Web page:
It is hard to believe it folks but we are at week four already. Although, you would be excused for feeling like we are still in that ‘getting settled’ period of week one or two. As you sit in a lecture tussling elbows with the person sitting next to you it can feel like this are almost back to normal. Our poor friends in Trinity College are still learning behind a computer screen. So, lucky us right? Well, not quite.

student life, student mental health, mental health, stress, college life, ucd

What UCD has delivered in terms of learning, they have failed in so many other areas which make up just as much of what it means to be a college student. It is perhaps best summed up by the thousands of students who filed out of lectures only to be expected to log on to their devices to attend a virtual freshers week. Clearly, that’s how students are viewed in UCD and it is just that… ‘students.’ Not young people who are eager to make friends, get involved and do so much more in these important years than sit in a packed lecture hall.

Loneliness and isolation are common feelings among the residents of Belfield. Erasmus students are often shocked by the social life of other universities, usually organised and encouraged by the university itself. In UCD this has not been the case. While recent attempts to create a more social student experience for residents are positive, it is the bare minimum given the extortionate prices for accommodation.

So what is the university’s plan to facilitate a vibrant social scene for all students? The strategy in place is to leave it up to societies. By this, we don’t mean provide societies with the necessary resources, rather societies are not given the guidance, support or funding to manage the task alone.

With a student population of 33,000, running events for so many people does not come free, just ask any societies treasurer! Unfortunately, there is no such this as free pizza. Proper and adequate funding is essential if we are to task societies to spearhead the social calendar of UCD students.

It also is so much more than funding. The empty tent in the Quad last week where the sports expo was flourishing the week before shows this. Guidance and good communication are just as important to help societies reach their full potential. So far this semester, societies are dealing with a lack of leadership and constantly changing COVID-19 regulations, making it impossible for them to hit the ground running and make up for a year of zoom coffee mornings.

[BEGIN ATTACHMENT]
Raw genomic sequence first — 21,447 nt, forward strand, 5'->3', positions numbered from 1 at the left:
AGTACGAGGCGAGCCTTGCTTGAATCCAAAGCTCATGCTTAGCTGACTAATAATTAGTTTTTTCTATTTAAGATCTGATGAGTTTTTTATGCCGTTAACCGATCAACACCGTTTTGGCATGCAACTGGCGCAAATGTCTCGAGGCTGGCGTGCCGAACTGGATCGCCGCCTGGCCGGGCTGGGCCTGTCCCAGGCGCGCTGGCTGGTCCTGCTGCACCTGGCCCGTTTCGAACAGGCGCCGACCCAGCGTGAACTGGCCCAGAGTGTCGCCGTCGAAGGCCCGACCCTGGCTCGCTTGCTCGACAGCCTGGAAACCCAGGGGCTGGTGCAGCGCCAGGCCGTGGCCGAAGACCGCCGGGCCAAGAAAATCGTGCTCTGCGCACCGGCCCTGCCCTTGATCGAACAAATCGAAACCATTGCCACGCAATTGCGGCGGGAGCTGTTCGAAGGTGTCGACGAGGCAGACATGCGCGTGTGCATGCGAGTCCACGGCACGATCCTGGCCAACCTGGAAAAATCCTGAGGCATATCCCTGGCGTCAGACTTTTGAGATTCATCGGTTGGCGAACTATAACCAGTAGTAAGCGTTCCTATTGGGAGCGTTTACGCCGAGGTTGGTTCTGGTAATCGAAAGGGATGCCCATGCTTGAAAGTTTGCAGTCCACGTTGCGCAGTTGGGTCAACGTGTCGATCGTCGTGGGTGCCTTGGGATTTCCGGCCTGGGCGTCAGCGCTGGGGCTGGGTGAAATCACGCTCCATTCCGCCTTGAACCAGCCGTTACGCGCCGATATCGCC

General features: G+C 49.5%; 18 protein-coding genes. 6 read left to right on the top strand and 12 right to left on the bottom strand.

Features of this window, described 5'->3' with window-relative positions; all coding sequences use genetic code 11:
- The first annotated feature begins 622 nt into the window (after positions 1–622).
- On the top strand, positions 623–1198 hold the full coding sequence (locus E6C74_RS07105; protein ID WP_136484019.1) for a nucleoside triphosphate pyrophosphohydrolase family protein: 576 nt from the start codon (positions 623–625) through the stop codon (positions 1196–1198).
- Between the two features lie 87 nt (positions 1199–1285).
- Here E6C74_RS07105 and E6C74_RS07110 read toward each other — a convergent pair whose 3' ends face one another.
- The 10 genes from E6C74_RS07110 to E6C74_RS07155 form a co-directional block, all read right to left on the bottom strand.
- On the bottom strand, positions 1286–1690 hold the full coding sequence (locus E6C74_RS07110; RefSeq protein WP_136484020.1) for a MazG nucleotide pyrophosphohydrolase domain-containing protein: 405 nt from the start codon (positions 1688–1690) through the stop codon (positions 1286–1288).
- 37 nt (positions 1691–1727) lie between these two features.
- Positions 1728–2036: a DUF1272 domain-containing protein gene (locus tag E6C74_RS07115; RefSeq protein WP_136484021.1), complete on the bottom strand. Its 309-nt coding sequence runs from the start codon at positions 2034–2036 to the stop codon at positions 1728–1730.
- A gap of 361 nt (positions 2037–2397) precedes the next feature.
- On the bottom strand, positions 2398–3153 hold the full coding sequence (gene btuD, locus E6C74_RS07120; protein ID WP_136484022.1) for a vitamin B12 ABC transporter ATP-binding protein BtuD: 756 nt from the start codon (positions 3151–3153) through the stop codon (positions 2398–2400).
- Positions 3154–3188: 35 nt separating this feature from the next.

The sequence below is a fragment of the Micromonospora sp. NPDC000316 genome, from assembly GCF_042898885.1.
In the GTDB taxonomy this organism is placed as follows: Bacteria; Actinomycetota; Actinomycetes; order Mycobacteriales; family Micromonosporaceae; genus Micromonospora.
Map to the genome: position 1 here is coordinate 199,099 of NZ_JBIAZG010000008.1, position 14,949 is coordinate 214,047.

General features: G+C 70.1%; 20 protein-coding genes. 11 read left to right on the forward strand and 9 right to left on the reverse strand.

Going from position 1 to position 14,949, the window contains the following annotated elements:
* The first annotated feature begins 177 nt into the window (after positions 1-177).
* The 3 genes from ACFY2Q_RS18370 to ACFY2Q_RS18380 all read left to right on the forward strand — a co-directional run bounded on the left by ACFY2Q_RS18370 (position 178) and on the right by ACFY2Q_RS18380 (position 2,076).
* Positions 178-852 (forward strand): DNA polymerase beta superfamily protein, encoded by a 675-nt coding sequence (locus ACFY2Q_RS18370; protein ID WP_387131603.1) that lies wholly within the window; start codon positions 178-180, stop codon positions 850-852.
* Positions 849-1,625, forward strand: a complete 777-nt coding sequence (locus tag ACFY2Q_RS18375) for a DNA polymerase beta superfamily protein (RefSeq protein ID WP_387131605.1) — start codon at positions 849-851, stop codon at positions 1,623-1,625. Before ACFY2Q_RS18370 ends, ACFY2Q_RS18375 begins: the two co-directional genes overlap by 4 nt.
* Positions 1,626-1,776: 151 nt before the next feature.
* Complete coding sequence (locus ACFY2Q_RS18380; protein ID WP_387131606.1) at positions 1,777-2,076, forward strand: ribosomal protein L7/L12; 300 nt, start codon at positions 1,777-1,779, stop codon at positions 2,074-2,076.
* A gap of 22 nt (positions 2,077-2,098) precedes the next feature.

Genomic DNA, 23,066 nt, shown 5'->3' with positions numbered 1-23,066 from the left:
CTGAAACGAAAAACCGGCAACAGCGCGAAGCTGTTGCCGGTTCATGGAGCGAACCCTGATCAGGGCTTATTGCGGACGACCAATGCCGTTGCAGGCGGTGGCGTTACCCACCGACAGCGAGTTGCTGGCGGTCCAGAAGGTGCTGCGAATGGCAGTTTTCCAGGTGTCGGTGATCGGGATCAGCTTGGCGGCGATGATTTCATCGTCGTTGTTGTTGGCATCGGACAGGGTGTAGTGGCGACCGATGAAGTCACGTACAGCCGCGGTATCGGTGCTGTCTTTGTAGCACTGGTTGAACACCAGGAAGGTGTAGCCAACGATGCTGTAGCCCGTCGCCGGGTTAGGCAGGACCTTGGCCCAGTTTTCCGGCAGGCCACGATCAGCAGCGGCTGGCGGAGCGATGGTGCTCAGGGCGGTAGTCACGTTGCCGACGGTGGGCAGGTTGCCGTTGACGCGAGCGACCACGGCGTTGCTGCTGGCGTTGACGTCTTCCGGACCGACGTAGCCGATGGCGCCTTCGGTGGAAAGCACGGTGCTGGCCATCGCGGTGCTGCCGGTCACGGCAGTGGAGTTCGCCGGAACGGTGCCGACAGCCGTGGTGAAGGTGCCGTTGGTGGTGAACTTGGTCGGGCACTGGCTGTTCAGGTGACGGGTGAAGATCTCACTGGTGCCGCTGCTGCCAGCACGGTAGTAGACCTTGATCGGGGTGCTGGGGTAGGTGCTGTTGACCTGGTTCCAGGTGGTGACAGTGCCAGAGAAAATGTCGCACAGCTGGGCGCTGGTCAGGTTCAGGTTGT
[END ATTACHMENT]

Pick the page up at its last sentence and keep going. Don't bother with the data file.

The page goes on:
Many of these issues have existed long before the pandemic. The COVID-19 pandemic and the ongoing restrictions are not an excuse. This is also the case for catering around campus. Lots of students hoped to christen the new college year over a pint in the clubhouse, but,  were disappointed to see queues out the door. Of course, social distancing regulations have had a massive impact. However, pre-pandemic there was often a struggle to get a good spot for a pint. Queues have always been a fixture in the restaurants, bars and cafes on a campus that does not have the facilities to cater properly for so many students. 

As loath as we are at the College Tribune to praise DCU or worse still, Trinity, but the fact is they hold the bragging rights over us when it comes to our respective student bars. Something which we at the Tribune take very much to heart.

Of course, we are delighted to see so many back in Belfield. As some students in Ireland still attend lectures on a zoom call we can be happy to be back to lectures. But, there is so much more to a student than attending lectures and there is so much more to a college or university than teaching. It is in all these other areas that UCD has failed its students before and continues to do so.

College Tribune Editorial Board

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